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February 4, 2010

On Health: Autism

Increasingly, studies have shown, applespeople are seeking health-related information. A recent Pew Internet study found that 80 percent of Americans with Internet access turn to the web for answers to their medical and health questions.

But three-quarters of consumers fail to check how reliable and how current that information is, the study revealed.

In an effort to detangle some of the overload of health information that is out there, this new occasional University Times series, On Health, is turning to Pitt experts for current — and reliable — information on some of today’s major health-related topics.


More people than ever are being diagnosed with the developmental disorders classified as autism.

The condition, which impacts social interaction and communication, affects an estimated 1.5 million Americans, and has been labeled an “urgent public health concern” by the U.S. Centers for Disease Control and Prevention (CDC).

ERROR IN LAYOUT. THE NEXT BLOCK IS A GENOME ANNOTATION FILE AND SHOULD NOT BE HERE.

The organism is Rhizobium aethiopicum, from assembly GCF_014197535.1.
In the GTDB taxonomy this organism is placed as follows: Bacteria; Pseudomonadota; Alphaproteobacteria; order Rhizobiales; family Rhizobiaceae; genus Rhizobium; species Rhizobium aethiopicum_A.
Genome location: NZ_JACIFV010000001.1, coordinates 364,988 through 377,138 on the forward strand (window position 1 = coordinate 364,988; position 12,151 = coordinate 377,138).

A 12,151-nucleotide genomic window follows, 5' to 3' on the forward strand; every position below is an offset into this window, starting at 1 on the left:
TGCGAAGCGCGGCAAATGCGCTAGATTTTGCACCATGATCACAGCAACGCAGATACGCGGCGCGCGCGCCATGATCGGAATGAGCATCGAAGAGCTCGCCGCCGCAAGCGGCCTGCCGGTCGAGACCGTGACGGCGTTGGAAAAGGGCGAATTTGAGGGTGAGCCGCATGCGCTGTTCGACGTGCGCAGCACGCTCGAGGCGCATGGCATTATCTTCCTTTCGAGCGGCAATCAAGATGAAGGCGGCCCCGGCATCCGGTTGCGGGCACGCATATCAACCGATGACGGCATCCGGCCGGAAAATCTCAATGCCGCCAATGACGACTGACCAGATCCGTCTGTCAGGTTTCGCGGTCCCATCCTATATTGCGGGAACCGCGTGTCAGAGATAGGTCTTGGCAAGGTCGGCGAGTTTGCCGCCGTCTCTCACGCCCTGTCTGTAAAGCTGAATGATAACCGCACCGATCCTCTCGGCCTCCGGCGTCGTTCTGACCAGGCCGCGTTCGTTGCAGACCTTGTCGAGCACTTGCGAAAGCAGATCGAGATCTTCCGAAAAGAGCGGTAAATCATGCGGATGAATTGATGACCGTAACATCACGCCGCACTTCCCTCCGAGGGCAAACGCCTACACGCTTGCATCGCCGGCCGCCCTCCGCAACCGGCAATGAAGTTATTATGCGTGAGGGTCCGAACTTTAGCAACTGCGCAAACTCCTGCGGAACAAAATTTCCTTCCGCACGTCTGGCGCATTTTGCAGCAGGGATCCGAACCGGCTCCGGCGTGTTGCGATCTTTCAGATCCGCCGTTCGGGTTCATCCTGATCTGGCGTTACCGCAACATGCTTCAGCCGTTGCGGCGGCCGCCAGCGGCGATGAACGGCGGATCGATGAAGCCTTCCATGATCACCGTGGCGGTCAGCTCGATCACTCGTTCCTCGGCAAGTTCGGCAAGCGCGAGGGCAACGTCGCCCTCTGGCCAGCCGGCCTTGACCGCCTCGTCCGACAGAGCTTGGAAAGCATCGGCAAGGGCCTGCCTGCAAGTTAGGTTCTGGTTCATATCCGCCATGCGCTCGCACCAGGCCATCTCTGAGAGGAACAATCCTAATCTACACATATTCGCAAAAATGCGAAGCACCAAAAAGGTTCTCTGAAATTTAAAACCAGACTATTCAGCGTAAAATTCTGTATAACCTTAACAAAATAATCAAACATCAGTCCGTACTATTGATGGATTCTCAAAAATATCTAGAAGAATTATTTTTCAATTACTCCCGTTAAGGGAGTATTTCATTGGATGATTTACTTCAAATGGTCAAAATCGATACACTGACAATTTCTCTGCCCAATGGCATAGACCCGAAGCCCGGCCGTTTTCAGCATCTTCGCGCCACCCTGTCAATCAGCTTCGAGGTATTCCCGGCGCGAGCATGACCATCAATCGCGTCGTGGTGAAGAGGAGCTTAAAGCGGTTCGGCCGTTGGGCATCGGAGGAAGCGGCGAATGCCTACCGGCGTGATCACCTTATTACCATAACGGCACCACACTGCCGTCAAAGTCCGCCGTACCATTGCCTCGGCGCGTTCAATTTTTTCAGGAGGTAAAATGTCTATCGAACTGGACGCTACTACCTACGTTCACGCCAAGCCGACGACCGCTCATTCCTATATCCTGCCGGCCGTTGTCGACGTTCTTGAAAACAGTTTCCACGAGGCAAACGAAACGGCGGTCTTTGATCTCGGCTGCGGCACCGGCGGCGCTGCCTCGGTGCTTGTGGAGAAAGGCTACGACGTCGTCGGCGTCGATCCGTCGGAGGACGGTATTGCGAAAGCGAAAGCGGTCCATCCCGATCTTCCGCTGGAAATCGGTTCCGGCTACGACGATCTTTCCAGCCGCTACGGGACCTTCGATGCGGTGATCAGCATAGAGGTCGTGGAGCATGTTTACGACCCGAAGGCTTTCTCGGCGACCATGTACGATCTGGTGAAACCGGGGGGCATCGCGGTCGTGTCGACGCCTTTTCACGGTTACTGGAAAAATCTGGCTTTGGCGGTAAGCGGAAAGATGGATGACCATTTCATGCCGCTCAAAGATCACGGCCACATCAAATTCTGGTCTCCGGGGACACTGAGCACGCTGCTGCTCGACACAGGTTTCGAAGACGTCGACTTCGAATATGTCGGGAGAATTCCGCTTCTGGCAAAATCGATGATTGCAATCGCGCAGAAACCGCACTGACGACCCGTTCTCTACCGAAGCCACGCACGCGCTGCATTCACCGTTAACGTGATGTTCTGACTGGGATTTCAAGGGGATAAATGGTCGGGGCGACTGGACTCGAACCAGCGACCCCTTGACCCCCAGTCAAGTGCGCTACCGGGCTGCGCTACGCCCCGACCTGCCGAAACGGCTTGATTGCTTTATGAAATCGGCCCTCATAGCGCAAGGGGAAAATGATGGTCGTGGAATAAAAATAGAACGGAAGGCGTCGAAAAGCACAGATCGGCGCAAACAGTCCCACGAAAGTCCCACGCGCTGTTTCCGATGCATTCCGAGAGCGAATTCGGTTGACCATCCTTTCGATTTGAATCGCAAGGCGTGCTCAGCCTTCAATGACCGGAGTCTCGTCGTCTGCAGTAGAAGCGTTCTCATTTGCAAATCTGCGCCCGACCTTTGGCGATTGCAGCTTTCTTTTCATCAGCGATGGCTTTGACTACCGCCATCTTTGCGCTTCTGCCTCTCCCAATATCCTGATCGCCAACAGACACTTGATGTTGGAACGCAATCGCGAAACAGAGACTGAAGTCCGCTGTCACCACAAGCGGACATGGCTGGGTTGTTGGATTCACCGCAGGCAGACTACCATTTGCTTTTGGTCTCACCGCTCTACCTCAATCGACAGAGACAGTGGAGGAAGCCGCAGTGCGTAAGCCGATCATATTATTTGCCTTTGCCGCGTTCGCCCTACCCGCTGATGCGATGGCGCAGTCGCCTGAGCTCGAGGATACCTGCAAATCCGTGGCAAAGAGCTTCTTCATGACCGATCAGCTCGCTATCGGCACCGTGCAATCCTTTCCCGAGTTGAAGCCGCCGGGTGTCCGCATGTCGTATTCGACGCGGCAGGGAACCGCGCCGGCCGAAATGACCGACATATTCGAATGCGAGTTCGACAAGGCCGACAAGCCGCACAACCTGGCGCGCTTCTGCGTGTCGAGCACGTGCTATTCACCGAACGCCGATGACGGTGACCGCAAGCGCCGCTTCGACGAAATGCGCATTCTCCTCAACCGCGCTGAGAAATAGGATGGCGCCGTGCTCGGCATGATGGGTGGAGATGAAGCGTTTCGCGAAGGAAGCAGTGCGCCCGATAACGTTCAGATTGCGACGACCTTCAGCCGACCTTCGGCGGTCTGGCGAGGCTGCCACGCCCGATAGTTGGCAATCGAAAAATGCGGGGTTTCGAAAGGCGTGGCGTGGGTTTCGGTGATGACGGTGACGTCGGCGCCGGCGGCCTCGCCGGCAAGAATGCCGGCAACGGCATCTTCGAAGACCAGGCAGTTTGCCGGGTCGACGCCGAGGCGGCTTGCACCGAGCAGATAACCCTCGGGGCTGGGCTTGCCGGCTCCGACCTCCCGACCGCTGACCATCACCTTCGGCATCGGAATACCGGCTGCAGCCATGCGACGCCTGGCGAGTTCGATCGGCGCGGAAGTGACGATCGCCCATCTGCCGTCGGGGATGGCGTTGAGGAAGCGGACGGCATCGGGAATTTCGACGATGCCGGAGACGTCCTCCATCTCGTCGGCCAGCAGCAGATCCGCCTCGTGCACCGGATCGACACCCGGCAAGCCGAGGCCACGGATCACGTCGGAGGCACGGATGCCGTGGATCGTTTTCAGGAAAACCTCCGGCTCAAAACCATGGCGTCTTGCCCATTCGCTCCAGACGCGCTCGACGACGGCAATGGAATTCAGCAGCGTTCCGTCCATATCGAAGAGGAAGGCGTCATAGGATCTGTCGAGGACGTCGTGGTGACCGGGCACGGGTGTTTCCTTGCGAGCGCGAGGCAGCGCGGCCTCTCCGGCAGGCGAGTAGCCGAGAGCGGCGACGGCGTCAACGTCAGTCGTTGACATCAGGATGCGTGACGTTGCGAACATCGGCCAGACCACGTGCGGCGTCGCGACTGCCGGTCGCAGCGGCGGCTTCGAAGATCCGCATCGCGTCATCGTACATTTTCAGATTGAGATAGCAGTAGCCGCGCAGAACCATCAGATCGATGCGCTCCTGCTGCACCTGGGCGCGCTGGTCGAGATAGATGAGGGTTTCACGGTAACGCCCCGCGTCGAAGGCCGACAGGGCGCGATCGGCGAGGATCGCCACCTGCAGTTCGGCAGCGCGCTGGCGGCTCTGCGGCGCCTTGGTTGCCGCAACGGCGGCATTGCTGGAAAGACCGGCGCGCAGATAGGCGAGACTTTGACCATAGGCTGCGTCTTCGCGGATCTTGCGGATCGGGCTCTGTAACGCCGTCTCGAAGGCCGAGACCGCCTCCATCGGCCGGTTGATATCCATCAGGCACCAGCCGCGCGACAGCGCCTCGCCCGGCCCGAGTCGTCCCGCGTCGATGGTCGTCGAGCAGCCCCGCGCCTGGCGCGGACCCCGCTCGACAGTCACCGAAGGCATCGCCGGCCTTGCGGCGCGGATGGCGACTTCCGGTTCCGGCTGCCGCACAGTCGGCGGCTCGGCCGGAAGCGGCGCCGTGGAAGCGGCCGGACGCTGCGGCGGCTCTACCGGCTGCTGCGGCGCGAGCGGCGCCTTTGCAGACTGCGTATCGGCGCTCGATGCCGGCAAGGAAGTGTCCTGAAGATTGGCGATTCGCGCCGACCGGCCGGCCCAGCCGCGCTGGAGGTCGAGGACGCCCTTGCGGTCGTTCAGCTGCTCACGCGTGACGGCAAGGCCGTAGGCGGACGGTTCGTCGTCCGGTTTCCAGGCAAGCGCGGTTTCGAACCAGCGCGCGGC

The CDC recently increased its estimate of the prevalence of autism. A December 2009 CDC report indicates that 1 in 110 American children have autism, up from an estimated 1 in 150 in 2007.

A study in the October 2009 journal Pediatrics found the rate for parent-reported autism to be one in 91 children, including one in 58 boys, based on data from the 2007 National Survey of Children’s Health.

The causes behind autism and effective treatments for it are not yet well understood, but Pitt researchers are contributing to the quest for answers through the University’s Center for Excellence in Autism Research, one of five such National Institutes of Health centers.

Directed by psychiatry and neurology professor Nancy Minshew, Pitt’s center is dedicated to seeking the causes of and treatments for the condition.

Because autism is a spectrum disorder, its effect on an individual can range from mild to severe. While symptoms can vary widely, common attributes include engaging in repetitive behaviors and difficulties with social interaction and communication.

According to the CDC, there are three types of autism spectrum disorders (ASDs):

Autistic Disorder, or classic autism, which includes social and communication difficulties, language delays, repetitive behaviors, unusual interests and, in many cases, intellectual disabilities.

Asperger Syndrome, which is marked by milder symptoms of autistic disorder, but typically without language problems or intellectual disabilities.